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For me, an area of moral clarity is: you’re in front of someone who’s suffering and you have the tools at your disposal to alleviate that suffering or even eradicate it, and you act.

During my college semester in Medical Sociology, we read the book, Mountains Beyond Mountains: The Quest of Dr. Paul Farmer, a Man Who Would Cure the World. As obviously pointed out in the title, this book chronicles the journey of Dr. Farmer has he managed his studies at Harvard Medical School, all while traveling back and forth to Haiti, in a mission to fight diseases like tuberculosis.

Where do you find your inspiration?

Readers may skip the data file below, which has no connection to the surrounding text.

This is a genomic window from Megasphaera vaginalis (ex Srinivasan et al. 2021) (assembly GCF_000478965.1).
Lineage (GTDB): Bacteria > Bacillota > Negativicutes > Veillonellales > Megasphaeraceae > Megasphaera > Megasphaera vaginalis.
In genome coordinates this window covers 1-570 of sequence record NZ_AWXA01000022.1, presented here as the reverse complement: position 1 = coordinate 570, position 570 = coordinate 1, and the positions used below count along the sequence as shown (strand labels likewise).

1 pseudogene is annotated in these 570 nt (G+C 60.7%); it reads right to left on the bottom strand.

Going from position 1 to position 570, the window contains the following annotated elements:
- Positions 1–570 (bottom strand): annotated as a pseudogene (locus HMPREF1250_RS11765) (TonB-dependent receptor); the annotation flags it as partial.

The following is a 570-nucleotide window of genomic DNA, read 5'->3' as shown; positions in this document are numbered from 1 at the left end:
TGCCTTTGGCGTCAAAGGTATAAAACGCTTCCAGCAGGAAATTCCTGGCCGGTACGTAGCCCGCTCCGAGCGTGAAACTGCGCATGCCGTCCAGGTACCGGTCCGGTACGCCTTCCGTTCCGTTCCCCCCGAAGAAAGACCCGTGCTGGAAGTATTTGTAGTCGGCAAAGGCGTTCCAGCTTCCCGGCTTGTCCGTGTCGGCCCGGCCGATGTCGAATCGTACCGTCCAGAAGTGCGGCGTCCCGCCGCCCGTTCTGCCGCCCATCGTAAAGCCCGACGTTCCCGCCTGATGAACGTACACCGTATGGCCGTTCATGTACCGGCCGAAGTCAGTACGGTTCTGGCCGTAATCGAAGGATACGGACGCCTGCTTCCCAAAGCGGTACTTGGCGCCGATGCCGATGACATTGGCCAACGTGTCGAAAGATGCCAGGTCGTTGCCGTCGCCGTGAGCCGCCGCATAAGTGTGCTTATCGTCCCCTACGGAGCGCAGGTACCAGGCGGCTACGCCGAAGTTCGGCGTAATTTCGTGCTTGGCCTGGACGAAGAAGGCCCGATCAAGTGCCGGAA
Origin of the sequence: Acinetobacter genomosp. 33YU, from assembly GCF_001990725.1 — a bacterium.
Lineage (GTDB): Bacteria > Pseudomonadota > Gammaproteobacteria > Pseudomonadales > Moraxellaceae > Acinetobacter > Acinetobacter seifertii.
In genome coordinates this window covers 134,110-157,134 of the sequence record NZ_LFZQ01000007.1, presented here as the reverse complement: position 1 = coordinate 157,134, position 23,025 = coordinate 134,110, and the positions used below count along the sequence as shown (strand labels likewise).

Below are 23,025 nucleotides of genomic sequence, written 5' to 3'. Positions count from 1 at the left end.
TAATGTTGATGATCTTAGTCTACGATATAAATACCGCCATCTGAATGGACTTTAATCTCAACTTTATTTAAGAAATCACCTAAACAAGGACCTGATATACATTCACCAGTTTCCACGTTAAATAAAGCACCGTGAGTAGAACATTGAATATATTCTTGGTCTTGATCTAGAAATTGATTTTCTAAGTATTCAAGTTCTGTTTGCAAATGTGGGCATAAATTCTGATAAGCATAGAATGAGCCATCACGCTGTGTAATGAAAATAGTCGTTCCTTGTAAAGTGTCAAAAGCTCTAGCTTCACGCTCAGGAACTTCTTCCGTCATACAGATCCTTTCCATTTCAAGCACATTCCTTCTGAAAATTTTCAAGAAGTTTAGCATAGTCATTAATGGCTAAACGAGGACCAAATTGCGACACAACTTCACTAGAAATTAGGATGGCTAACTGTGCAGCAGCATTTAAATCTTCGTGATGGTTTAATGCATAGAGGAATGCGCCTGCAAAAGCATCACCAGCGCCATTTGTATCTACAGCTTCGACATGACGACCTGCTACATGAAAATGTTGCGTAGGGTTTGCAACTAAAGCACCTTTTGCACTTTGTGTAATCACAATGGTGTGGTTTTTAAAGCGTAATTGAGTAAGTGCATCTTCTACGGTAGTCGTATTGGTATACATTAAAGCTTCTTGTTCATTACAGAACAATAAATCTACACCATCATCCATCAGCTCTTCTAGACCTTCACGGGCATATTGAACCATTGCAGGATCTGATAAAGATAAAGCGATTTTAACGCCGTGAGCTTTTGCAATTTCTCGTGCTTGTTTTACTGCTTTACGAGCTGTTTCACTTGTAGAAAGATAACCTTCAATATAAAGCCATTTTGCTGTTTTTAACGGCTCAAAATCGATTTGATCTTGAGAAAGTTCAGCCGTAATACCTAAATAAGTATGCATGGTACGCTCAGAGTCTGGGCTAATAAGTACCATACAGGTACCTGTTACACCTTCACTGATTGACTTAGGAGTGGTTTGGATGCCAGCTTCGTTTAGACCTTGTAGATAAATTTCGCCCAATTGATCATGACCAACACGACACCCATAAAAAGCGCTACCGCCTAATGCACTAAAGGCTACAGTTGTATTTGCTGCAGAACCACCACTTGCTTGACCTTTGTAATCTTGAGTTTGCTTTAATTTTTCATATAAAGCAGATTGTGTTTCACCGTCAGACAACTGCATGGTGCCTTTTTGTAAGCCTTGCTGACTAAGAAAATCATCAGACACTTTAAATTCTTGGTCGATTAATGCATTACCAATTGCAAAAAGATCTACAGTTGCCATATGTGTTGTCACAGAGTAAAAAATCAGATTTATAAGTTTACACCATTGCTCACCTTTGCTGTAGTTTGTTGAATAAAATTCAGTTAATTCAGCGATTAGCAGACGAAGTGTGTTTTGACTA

Everyone always asked why I wanted to be a doctor. My answers were the general: one’s love for science and passion for medicine, working with others, helping others, as well as job and financial security. But ultimately, Dr. Farmer showed me the ultimate reason—At the end of a long day, I want to go home and know that I helped someone improve their health or saved someone’s life, and that someone will remember be because I did something right and changed their life.

Starting my journey into the medical field as a doctor, I don’t expect to only diagnose and treat, I want to educate and teach my patients about health and disease. It is one of the main reasons why I decided to get an MPH,  with a specialization in Health Promotion and Disease Prevention, I hope to someday be like Dr. Farmer and develop programs to raise health awareness and education in local/national communities.

What inspired you to choose your future? Isn’t is funny how one class, one book, can answer and guide you to your calling.

To learn more about Dr. Paul Farmer and his organization Partners in Health: http://www.pih.org/
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